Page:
When Divine Intervention is Necessary to Read the Jury’s Mind, a New Trial is Warranted

May 17, 2013 | Erika Eckley

The plaintiff, a church in Cedar Rapids, sought coverage under its property insurance for an incident that occurred during the 2008 flooding of the Cedar River. Just before the flood waters reached the church, the sewer backed up and flooded the church’s basement. The church sought coverage for the sewer backup under its property insurance policy. The church had no flood insurance and the property insurance policy did not cover damages from floods. After investigating the claim, the insurance company denied the claim contending the damages were caused by the flood. The matter went to trial.

At trial, the jury was asked to complete a special verdict form regarding the question of whether the cause of the damage to the church’s basement was the flood rather than a sewer backup not related to the flood. The jury returned a verdict finding the damage was from the sewer backing up as a result of the flooding. This finding meant the incident was not covered event. The jury, however, also completed every line on the verdict form and concluded that the church sustained more than $240,000 in damages. The church argued that the jury’s award of damages to the church despite finding that the damage was caused by an event not covered under the policy created an irreconcilable inconsistency. The trial court disagreed and entered judgment for the defendant. The church appealed.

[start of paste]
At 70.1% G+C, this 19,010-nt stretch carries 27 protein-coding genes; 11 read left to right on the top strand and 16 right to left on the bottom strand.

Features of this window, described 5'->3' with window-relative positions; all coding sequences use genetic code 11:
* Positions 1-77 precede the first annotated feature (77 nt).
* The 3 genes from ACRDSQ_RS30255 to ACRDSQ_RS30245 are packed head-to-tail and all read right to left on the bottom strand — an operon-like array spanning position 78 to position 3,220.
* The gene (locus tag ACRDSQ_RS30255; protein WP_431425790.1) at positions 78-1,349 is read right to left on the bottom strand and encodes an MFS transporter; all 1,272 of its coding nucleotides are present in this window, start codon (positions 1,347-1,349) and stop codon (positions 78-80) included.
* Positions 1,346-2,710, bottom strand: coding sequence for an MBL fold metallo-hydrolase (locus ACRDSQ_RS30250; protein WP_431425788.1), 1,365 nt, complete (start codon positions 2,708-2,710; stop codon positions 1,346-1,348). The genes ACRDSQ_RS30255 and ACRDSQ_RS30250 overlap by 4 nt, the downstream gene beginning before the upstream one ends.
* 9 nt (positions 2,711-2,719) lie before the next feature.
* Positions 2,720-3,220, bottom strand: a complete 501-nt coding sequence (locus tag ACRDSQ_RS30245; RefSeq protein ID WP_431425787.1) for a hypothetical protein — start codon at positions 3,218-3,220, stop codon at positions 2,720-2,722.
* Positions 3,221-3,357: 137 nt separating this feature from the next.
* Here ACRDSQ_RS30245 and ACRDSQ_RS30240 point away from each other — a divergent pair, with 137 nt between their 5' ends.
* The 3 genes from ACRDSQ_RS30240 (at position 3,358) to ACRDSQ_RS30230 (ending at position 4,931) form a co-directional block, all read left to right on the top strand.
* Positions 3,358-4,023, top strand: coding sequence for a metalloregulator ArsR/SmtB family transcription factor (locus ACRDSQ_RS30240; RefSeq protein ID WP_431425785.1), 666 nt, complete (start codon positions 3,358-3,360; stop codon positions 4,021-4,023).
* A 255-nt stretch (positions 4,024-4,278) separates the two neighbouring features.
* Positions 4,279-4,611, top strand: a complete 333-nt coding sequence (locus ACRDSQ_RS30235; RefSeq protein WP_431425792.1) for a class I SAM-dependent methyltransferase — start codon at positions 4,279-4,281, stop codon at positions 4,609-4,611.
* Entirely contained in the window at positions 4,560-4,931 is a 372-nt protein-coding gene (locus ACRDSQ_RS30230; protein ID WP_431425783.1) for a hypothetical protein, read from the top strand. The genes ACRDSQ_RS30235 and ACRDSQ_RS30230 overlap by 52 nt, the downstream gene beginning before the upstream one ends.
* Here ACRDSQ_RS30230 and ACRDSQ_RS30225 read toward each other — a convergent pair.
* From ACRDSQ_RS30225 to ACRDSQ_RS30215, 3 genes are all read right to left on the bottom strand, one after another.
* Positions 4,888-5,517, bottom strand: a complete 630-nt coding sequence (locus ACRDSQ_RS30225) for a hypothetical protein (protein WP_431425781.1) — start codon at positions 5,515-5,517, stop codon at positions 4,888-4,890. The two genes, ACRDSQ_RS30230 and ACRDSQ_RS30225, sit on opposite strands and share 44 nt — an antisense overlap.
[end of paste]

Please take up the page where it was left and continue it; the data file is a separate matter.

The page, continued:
On review, the Court of Appeals agreed with the church. When two answers by the jury on a verdict form would result in two different judgments, the court held the answers are inconsistent and cannot stand. The appellate court stated that the district court’s reasoning was logical, but required speculation to reconcile the inconsistent answers, so the court was in error.

The entire issue, however, could have been prevented if the verdict form had instructed the jury that if it found that the cause of the damage was from the flood, then the jury need not answer the question of damages. Because the verdict form was silent in this regard and interpreting the jury’s answer would require speculation, the court reversed the judgment for the insurance company and remanded for a new trial. Lifeline Ministries Church v. Church Mutual Insurance Co., No. 3-139/12-1181, 2013 Iowa App. LEXIS ____ (Iowa Ct. App. May 15, 2013).